PROBLEM SOLVING: If a food item contains 20 grams of protein, how many kcalories will be provided from protein? 20 g x 4= 80 kcalories from protein Meal A provides 250 grams of protein and 40 grams of fat. Meal B provides 250 grams of carbohydrate and 40 grams of fat. How many kcalories are provided by each meal? Meal A: 250 g protein x 4=1000 kcal; 40 g fat x 9=360 kcal; 1000+360=1360 kcal Meal B: 250 g carb x 4=1000 kcal; 40g fat x 9=360 kcal; 1000 + 360=1360 They both have the same number of kcalories!
The Energy Yielding Nutrients Activity in the body is fueled by food as energy is released from bonds within carbohydrate, fat and protein as they are broken down. (metabolism) Excess energy is stored in the body as compounds such as (body fat). Other roles of energy yielding nutrients: building body tissues, and regulating body processes.
Vitamins and Minerals Vitamins are organic, essential nutrients that allow the body to obtain energy from carbohydrate, fat and protein. Minerals are inorganic, essential nutrients that are found in bones, teeth, and body fluids. Water is an indispensable and abundant essential nutrient that participates in many life processes.
SCIENCE OF NUTRITION The study of nutrients in foods and the body’s handling of those nutrients. Nutrition research uses different types of scientific studies to answer questions about nutrition. The scientific protocol is used in conducting research. (tests) Hypotheses and (develops) theories Information based on personal experience is known as an anecdote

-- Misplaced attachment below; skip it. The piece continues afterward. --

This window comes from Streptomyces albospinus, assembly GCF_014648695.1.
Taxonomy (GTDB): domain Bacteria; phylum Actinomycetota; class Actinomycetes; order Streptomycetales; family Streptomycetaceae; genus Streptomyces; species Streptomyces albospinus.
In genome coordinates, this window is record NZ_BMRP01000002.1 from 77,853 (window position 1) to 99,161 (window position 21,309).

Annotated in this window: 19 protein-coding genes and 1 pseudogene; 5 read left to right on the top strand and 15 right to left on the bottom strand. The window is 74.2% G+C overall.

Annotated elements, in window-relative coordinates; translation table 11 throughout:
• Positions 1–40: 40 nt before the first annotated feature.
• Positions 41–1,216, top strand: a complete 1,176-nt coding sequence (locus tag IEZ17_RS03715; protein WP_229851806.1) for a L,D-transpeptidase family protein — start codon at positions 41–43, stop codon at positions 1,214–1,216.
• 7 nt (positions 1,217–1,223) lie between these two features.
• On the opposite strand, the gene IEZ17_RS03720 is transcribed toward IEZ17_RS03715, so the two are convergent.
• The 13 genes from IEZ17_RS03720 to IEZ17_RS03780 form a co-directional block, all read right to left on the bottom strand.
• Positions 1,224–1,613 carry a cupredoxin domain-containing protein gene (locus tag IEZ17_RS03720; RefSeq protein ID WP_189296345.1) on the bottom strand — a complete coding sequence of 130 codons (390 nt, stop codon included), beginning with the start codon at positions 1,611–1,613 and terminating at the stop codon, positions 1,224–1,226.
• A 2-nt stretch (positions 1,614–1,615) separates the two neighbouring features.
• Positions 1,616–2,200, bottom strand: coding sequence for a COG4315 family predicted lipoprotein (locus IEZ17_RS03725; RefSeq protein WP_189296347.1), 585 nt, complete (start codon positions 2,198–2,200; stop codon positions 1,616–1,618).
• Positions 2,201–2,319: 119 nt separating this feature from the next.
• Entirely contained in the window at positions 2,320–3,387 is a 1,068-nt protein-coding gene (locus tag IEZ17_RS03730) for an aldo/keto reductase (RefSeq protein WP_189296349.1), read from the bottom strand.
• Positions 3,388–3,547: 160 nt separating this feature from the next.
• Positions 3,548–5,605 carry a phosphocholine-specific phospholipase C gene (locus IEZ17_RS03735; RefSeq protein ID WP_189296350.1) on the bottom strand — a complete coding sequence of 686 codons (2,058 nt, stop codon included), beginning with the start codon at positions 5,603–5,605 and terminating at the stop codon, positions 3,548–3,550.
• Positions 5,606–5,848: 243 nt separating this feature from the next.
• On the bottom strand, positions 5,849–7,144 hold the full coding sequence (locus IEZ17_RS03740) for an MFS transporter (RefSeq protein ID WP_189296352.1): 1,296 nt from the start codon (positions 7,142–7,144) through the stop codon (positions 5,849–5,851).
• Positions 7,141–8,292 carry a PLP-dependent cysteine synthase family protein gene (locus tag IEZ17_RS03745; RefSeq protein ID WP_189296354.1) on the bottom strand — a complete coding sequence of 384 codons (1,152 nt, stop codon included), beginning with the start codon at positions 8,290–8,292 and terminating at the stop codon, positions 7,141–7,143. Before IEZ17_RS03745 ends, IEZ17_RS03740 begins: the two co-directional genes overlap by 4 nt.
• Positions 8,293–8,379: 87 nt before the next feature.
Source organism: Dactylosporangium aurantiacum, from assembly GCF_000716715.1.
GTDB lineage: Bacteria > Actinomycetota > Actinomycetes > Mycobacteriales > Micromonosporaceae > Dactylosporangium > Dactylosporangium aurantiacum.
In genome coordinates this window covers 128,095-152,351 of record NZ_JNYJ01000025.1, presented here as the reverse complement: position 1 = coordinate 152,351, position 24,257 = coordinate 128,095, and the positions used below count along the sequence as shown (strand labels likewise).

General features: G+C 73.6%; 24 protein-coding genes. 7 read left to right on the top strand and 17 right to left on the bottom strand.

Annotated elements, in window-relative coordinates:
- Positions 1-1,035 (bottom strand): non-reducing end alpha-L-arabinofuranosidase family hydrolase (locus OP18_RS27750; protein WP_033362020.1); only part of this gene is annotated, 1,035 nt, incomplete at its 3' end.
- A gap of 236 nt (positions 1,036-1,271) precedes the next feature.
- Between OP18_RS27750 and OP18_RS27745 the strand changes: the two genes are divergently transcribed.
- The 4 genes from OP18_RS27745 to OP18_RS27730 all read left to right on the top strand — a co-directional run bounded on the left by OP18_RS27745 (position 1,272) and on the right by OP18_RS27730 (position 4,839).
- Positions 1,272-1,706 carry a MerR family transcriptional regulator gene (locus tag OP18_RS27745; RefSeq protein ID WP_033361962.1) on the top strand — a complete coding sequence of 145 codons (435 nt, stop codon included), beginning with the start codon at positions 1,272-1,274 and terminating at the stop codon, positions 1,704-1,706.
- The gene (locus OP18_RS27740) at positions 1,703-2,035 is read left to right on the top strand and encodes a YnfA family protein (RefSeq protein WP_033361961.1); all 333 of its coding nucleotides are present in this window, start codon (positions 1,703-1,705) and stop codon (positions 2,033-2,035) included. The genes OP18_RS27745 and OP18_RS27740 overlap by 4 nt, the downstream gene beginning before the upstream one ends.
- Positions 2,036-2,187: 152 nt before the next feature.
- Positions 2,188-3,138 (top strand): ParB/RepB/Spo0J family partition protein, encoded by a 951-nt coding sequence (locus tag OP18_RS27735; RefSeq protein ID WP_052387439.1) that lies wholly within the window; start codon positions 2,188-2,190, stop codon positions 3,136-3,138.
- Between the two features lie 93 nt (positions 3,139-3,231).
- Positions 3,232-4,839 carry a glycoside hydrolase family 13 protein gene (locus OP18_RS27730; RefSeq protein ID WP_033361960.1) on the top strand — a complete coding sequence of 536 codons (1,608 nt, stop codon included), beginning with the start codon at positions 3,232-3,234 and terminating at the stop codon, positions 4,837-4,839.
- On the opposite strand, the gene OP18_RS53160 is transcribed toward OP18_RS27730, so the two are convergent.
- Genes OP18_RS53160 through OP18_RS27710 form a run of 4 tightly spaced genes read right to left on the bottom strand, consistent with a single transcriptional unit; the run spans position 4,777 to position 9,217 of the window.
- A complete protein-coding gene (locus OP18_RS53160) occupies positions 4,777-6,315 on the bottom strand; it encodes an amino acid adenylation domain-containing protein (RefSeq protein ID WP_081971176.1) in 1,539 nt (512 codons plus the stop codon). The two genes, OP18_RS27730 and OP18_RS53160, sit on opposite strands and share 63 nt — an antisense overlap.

Analyzing Research Studies
Correlations and causes in experiments involve studying variables and correlations, or relationships between variables.
Validity: conclusions were supported by the findings
Replication: used to confirm or disprove findings
Nutritional Information and Misinformation Where do we read about it?
Identifying Nutrition Experts
Nutrition in the News
Can be misleading
May report findings prematurely
Dieticians have been educated and trained in nutrition
American Dietetic Association (ADA)